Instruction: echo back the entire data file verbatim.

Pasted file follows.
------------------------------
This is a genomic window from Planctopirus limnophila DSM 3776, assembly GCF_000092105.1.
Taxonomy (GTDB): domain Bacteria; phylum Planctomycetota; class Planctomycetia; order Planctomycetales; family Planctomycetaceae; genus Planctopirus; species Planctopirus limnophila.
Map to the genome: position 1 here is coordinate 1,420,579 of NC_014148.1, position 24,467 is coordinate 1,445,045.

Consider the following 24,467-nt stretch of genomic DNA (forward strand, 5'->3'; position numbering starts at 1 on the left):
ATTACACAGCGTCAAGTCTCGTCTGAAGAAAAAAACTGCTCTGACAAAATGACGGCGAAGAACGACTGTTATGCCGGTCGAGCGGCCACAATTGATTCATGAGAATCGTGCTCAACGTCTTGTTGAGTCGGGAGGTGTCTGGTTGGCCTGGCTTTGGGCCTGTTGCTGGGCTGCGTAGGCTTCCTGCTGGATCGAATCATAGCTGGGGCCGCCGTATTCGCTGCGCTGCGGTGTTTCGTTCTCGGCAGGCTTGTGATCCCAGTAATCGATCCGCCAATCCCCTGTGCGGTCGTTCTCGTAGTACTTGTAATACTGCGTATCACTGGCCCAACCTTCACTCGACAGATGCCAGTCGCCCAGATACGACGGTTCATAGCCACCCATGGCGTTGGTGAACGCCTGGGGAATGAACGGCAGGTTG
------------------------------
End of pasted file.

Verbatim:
This is a genomic window from Planctopirus limnophila DSM 3776, assembly GCF_000092105.1.
Taxonomy (GTDB): domain Bacteria; phylum Planctomycetota; class Planctomycetia; order Planctomycetales; family Planctomycetaceae; genus Planctopirus; species Planctopirus limnophila.
Map to the genome: position 1 here is coordinate 1,420,579 of NC_014148.1, position 24,467 is coordinate 1,445,045.

Consider the following 24,467-nt stretch of genomic DNA (forward strand, 5'->3'; position numbering starts at 1 on the left):
ATTACACAGCGTCAAGTCTCGTCTGAAGAAAAAAACTGCTCTGACAAAATGACGGCGAAGAACGACTGTTATGCCGGTCGAGCGGCCACAATTGATTCATGAGAATCGTGCTCAACGTCTTGTTGAGTCGGGAGGTGTCTGGTTGGCCTGGCTTTGGGCCTGTTGCTGGGCTGCGTAGGCTTCCTGCTGGATCGAATCATAGCTGGGGCCGCCGTATTCGCTGCGCTGCGGTGTTTCGTTCTCGGCAGGCTTGTGATCCCAGTAATCGATCCGCCAATCCCCTGTGCGGTCGTTCTCGTAGTACTTGTAATACTGCGTATCACTGGCCCAACCTTCACTCGACAGATGCCAGTCGCCCAGATACGACGGTTCATAGCCACCCATGGCGTTGGTGAACGCCTGGGGAATGAACGGCAGGTTG